Date of Graduation

Summer 2021


Master of Music



Committee Chair

Daniel Hellman


Student participation in band has many educational, social, and life benefits for students; however, high attrition rates reflect that many students are not motivated to join and continue in band. This study surveyed sixth, eighth, and tenth grade students in the Clever R-V School District to examine the factors that the students self-identify when deciding to enroll in and persist with band in school. The survey data were analyzed to identify key factors that affect students’ recruitment and retention in school band. Students answered forty multiple choice questions that addressed areas of motivation including parental support, teacher-student relationship, intrinsic motivation, peer involvement, extrinsic motivation, financial aspects, competition versus ego, and the approach success/avoid failure component of goal orientation theory. The participants also answered seven or eight short answer questions that examined each student’s specific perception and experience regarding band recruitment and retention. The survey results indicated that some of the motivational factors that affect students’ decisions the most are peer involvement, teacher-student relationships, intrinsic motivation, and extrinsic motivation. Two larger motivational themes that the students identified through their short answer responses were band being fun and band offering social opportunities. This survey could help music educators in any school to recognize how some students perceive the band experience and could also help teachers to better inform their recruiting processes and teaching practices in order to make participation in band accessible for as many students as possible.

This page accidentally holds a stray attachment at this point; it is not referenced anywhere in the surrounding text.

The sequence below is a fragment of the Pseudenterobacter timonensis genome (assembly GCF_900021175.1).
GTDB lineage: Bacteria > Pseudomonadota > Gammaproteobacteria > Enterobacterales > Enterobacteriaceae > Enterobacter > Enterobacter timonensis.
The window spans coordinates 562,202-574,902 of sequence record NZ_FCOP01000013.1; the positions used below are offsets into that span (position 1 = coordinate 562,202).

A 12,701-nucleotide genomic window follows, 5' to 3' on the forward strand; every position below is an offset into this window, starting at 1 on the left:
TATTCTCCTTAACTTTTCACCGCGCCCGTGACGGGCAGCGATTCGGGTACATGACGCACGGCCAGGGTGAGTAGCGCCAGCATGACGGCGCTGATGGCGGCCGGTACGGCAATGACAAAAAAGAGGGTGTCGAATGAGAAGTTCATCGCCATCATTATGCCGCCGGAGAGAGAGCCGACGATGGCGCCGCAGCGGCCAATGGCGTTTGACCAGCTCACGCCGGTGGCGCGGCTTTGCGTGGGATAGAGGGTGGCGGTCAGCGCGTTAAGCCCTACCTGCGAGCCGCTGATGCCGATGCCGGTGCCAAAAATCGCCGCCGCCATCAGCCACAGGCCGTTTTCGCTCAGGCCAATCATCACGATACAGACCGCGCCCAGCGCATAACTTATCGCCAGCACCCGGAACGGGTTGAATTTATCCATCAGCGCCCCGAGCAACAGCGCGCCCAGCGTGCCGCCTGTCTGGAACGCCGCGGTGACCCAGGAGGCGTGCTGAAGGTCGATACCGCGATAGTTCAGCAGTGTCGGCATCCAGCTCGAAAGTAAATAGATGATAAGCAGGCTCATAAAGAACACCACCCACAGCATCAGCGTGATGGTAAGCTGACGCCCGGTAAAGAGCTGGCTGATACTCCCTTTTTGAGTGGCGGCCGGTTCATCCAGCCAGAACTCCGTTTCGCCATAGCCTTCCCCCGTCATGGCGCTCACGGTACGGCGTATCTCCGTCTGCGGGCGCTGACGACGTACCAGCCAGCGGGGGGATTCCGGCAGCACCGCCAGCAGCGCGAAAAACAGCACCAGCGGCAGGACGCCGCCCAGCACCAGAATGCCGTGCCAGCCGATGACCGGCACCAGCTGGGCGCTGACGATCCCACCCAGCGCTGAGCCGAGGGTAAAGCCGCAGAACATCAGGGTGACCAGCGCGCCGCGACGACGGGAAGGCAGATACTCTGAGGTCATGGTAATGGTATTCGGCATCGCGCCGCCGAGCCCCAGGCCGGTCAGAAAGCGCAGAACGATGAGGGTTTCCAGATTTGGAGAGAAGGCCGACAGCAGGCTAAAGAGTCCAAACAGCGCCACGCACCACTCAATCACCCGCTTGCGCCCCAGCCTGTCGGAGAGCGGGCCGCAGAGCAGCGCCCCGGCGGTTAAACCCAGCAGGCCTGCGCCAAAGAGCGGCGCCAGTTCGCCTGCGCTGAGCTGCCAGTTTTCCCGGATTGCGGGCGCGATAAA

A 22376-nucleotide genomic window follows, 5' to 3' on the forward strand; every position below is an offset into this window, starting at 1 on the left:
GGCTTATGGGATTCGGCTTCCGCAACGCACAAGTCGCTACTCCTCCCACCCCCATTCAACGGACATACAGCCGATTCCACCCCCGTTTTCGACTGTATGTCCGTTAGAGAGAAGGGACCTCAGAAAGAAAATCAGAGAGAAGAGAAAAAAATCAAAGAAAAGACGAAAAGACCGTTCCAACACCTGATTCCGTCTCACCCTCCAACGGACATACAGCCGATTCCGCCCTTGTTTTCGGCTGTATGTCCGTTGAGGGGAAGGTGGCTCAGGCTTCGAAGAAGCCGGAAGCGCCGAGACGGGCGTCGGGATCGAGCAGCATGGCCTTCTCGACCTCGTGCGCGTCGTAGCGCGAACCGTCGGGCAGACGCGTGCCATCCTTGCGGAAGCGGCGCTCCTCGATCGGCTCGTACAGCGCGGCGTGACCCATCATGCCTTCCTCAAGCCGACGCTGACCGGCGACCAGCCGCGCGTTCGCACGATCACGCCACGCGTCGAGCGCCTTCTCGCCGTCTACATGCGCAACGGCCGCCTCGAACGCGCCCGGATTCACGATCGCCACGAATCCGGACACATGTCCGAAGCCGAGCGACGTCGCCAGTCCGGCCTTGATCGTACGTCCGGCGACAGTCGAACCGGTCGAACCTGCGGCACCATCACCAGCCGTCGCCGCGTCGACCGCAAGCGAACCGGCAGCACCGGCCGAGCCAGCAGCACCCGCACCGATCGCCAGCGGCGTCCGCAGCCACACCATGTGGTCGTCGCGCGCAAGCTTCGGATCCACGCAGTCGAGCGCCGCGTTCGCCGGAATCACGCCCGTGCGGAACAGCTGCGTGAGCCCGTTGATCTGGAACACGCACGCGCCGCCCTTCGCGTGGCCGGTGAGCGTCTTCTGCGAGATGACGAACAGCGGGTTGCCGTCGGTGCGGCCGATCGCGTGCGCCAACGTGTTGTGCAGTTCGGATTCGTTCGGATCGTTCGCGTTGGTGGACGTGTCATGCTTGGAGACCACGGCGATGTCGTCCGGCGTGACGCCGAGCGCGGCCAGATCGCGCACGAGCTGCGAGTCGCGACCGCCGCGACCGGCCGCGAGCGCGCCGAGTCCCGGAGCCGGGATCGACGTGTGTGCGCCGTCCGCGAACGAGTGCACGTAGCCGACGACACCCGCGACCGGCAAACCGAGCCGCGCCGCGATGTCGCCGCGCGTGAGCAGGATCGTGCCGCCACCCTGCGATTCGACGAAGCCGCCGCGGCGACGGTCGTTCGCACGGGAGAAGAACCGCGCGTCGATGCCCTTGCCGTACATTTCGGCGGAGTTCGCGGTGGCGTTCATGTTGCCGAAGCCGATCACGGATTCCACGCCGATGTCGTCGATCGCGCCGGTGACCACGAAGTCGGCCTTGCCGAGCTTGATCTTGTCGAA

beginning band, participation, motivation, recruitment, retention, music instrument selection, musical instrument instruction, music education

Subject Categories

Music Education


© Haley Morgan Adams

Open Access